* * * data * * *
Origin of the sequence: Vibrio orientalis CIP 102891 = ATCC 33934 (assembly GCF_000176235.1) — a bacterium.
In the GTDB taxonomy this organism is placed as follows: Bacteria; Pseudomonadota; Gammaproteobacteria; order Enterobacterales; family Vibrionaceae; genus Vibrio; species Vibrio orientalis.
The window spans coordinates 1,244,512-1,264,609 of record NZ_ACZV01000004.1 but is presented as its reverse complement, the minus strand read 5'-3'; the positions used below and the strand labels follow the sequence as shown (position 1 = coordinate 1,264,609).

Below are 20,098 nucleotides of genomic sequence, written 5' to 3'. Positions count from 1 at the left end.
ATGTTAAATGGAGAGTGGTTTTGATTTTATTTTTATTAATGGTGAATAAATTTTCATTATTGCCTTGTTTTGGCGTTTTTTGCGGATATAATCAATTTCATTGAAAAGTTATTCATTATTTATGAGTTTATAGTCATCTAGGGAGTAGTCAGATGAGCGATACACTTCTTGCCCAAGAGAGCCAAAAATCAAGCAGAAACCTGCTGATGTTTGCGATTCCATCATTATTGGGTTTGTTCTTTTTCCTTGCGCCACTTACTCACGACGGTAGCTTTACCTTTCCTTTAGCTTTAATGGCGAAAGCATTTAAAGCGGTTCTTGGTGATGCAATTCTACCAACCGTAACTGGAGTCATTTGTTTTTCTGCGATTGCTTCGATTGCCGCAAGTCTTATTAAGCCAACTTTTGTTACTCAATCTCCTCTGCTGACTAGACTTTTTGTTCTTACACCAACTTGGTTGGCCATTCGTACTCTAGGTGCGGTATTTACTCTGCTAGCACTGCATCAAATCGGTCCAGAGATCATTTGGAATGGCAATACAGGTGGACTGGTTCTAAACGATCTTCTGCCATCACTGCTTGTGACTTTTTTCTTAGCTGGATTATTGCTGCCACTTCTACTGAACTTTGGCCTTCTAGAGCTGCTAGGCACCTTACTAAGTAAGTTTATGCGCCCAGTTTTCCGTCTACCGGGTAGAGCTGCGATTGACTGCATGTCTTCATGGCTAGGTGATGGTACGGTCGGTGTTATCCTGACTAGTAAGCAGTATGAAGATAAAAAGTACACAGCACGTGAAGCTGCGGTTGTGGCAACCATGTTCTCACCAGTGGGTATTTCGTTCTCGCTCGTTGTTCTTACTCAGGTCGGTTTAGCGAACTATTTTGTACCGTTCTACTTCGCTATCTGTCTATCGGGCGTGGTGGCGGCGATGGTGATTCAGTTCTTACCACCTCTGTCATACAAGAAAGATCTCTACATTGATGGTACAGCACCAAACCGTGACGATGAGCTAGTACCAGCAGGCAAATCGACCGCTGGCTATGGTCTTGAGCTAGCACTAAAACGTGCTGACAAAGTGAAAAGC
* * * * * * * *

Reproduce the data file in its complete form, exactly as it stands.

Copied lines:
Origin of the sequence: Vibrio orientalis CIP 102891 = ATCC 33934 (assembly GCF_000176235.1) — a bacterium.
In the GTDB taxonomy this organism is placed as follows: Bacteria; Pseudomonadota; Gammaproteobacteria; order Enterobacterales; family Vibrionaceae; genus Vibrio; species Vibrio orientalis.
The window spans coordinates 1,244,512-1,264,609 of record NZ_ACZV01000004.1 but is presented as its reverse complement, the minus strand read 5'-3'; the positions used below and the strand labels follow the sequence as shown (position 1 = coordinate 1,264,609).

Below are 20,098 nucleotides of genomic sequence, written 5' to 3'. Positions count from 1 at the left end.
ATGTTAAATGGAGAGTGGTTTTGATTTTATTTTTATTAATGGTGAATAAATTTTCATTATTGCCTTGTTTTGGCGTTTTTTGCGGATATAATCAATTTCATTGAAAAGTTATTCATTATTTATGAGTTTATAGTCATCTAGGGAGTAGTCAGATGAGCGATACACTTCTTGCCCAAGAGAGCCAAAAATCAAGCAGAAACCTGCTGATGTTTGCGATTCCATCATTATTGGGTTTGTTCTTTTTCCTTGCGCCACTTACTCACGACGGTAGCTTTACCTTTCCTTTAGCTTTAATGGCGAAAGCATTTAAAGCGGTTCTTGGTGATGCAATTCTACCAACCGTAACTGGAGTCATTTGTTTTTCTGCGATTGCTTCGATTGCCGCAAGTCTTATTAAGCCAACTTTTGTTACTCAATCTCCTCTGCTGACTAGACTTTTTGTTCTTACACCAACTTGGTTGGCCATTCGTACTCTAGGTGCGGTATTTACTCTGCTAGCACTGCATCAAATCGGTCCAGAGATCATTTGGAATGGCAATACAGGTGGACTGGTTCTAAACGATCTTCTGCCATCACTGCTTGTGACTTTTTTCTTAGCTGGATTATTGCTGCCACTTCTACTGAACTTTGGCCTTCTAGAGCTGCTAGGCACCTTACTAAGTAAGTTTATGCGCCCAGTTTTCCGTCTACCGGGTAGAGCTGCGATTGACTGCATGTCTTCATGGCTAGGTGATGGTACGGTCGGTGTTATCCTGACTAGTAAGCAGTATGAAGATAAAAAGTACACAGCACGTGAAGCTGCGGTTGTGGCAACCATGTTCTCACCAGTGGGTATTTCGTTCTCGCTCGTTGTTCTTACTCAGGTCGGTTTAGCGAACTATTTTGTACCGTTCTACTTCGCTATCTGTCTATCGGGCGTGGTGGCGGCGATGGTGATTCAGTTCTTACCACCTCTGTCATACAAGAAAGATCTCTACATTGATGGTACAGCACCAAACCGTGACGATGAGCTAGTACCAGCAGGCAAATCGACCGCTGGCTATGGTCTTGAGCTAGCACTAAAACGTGCTGACAAAGTGAAAAGC